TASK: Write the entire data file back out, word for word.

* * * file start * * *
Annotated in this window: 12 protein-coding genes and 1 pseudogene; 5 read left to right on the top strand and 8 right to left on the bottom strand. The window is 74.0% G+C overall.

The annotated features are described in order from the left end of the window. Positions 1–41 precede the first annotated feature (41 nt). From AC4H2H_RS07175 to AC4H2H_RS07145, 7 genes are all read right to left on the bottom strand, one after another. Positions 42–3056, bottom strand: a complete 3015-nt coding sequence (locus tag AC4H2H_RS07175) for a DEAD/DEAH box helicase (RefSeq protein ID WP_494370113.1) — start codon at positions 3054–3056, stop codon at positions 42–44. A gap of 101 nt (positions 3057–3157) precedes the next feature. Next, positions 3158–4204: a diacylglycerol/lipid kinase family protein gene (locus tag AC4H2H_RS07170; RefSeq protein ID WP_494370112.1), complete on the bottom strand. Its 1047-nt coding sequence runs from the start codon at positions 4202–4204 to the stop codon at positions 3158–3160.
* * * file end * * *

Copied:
Annotated in this window: 12 protein-coding genes and 1 pseudogene; 5 read left to right on the top strand and 8 right to left on the bottom strand. The window is 74.0% G+C overall.

The annotated features are described in order from the left end of the window. Positions 1–41 precede the first annotated feature (41 nt). From AC4H2H_RS07175 to AC4H2H_RS07145, 7 genes are all read right to left on the bottom strand, one after another. Positions 42–3056, bottom strand: a complete 3015-nt coding sequence (locus tag AC4H2H_RS07175) for a DEAD/DEAH box helicase (RefSeq protein ID WP_494370113.1) — start codon at positions 3054–3056, stop codon at positions 42–44. A gap of 101 nt (positions 3057–3157) precedes the next feature. Next, positions 3158–4204: a diacylglycerol/lipid kinase family protein gene (locus tag AC4H2H_RS07170; RefSeq protein ID WP_494370112.1), complete on the bottom strand. Its 1047-nt coding sequence runs from the start codon at positions 4202–4204 to the stop codon at positions 3158–3160.